Wild Bill Hickok & Calamity Jane: Deadwood Legends by James D. McLaird
I got this book from Librarything's Early Reviewers program months ago before I had my blog but I thought I would post my review for it because it is part of the South Dakota Biography Series as is Seth Bullock: Black Hills Lawman by David A. Wolff which I reviewed recently.
From the back of the book:
'Although Wild Bill Hickok and Calamity Jane spent only a few weeks in Deadwood at the same time, their fame and fate have become intertwined and their relationship legendary. James D. McLaird examines the contemporary accounts that turned these two Wild West wanderers into dime-novel and motion-picture stars.
Contemporary novelists and journalists created an astonishingly strong legacy for both Calamity Jane and Wild Bill, accounting for much of their notoriety. Gun fights, scouting missions, and daring escapes from enemies filled stories about the dashing pair; even their day-to-day existence seems to have been fraught with danger and excitement, teetering on the brink between lawful and unlawful.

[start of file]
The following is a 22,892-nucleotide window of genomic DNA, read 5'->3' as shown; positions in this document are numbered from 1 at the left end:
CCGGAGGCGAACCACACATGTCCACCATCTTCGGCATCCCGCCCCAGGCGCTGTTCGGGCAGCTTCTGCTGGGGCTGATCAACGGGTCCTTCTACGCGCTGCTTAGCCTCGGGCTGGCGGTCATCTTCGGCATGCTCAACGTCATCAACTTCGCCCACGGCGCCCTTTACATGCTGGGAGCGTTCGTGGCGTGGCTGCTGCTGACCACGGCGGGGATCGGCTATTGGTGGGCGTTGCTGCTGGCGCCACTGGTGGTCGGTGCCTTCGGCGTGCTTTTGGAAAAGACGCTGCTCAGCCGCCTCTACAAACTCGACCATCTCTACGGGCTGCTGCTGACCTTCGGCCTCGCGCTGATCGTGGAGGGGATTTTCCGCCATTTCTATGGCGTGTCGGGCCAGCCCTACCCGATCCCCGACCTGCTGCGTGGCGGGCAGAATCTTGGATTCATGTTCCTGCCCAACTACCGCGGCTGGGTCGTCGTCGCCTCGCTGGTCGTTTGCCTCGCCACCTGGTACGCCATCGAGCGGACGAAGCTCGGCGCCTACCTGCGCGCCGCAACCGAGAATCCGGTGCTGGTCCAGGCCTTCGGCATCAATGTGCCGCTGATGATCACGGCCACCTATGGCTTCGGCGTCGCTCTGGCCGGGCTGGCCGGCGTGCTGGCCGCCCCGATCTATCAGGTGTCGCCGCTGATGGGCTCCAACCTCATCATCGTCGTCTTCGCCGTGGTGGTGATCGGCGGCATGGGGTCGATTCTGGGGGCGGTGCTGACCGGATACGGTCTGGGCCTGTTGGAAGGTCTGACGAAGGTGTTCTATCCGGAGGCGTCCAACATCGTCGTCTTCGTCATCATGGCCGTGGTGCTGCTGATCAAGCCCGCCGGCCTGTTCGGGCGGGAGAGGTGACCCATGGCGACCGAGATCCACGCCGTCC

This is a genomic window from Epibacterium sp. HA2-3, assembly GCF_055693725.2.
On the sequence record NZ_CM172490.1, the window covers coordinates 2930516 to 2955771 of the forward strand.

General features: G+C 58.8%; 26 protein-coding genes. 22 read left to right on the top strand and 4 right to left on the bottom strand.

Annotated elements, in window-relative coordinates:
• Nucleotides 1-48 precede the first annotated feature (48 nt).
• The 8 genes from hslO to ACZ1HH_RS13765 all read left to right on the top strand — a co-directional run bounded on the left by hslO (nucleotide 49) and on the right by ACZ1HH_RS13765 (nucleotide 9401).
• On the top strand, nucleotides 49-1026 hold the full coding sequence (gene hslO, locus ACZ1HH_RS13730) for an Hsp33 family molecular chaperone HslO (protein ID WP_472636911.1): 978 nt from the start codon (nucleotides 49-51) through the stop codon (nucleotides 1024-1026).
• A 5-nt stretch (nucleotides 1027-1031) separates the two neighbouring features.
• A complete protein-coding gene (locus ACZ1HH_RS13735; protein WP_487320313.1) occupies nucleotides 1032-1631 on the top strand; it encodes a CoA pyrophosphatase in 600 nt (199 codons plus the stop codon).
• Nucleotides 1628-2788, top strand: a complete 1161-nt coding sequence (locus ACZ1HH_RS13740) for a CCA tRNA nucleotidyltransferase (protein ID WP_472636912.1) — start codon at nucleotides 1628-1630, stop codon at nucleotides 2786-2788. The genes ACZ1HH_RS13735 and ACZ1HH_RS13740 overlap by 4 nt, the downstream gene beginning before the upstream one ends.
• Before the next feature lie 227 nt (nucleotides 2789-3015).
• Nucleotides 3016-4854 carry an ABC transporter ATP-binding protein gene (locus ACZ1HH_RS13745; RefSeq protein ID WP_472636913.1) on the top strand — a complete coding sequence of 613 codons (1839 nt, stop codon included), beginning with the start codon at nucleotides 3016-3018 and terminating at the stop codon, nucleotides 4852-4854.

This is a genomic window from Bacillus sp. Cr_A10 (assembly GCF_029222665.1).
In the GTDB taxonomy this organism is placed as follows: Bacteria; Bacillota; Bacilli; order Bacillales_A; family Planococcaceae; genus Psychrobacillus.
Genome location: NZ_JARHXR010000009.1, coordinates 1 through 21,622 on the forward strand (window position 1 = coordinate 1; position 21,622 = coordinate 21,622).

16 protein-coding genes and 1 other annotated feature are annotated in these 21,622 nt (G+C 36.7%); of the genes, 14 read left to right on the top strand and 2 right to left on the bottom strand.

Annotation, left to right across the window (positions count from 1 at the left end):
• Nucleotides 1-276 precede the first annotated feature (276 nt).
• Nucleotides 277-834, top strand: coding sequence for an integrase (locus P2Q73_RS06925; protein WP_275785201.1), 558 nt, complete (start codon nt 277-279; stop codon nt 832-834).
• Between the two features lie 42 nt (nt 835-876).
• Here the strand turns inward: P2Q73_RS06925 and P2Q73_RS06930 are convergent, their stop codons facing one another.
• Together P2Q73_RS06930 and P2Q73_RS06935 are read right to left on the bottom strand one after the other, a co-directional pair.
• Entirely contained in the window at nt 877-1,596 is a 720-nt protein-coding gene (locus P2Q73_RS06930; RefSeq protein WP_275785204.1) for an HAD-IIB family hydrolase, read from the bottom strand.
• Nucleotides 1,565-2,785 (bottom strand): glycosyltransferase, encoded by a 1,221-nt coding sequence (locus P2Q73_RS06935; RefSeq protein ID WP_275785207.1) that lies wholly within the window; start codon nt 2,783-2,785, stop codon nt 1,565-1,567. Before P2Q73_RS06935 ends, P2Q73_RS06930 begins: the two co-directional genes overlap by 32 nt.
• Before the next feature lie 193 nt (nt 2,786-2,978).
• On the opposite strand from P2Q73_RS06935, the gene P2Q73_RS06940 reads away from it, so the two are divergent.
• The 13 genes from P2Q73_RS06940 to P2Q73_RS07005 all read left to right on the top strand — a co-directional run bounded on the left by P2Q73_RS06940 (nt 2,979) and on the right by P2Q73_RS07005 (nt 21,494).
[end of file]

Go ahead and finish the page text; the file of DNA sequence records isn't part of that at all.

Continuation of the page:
McLaird traces the role that writers and the city of Deadwood itself played in the legacies of the infamous couple. Fact and fiction have become so woven together that a definitive picture of Calamity Jane and Wild Bill is almost impossible. Their brief friendship and subsequent burial next to each other in Mount Moriah Cemetery simply added to their legendary status and made them stalwarts of Wild West pop culture and Deadwood mythology.'
Mclaird does a good job of separating the facts from the legends that have been built around these two people. Although the story of their lives is a lot different than the popular myths about them they are still very interesting people in their own right and the author gives you a chance to see how they really were. Mclaird also explored the fantastic stories that were circulating about them and it was interesting to see how the legends and the stories started and grew even long after both had passed on and how those legends affected them during their lifetimes. The book is in two parts, first looking at Wild Bill and then Calamity Jane. It is very well documented and you feel that it is very well researched. I loved all the quotes from contemporary sources like newspapers and diaries. Mclaird carefully stays away from embellishing the stories but the writing doesn’t get dry or dull. I learned a lot of things that I never knew before about both of them and had a good time doing it.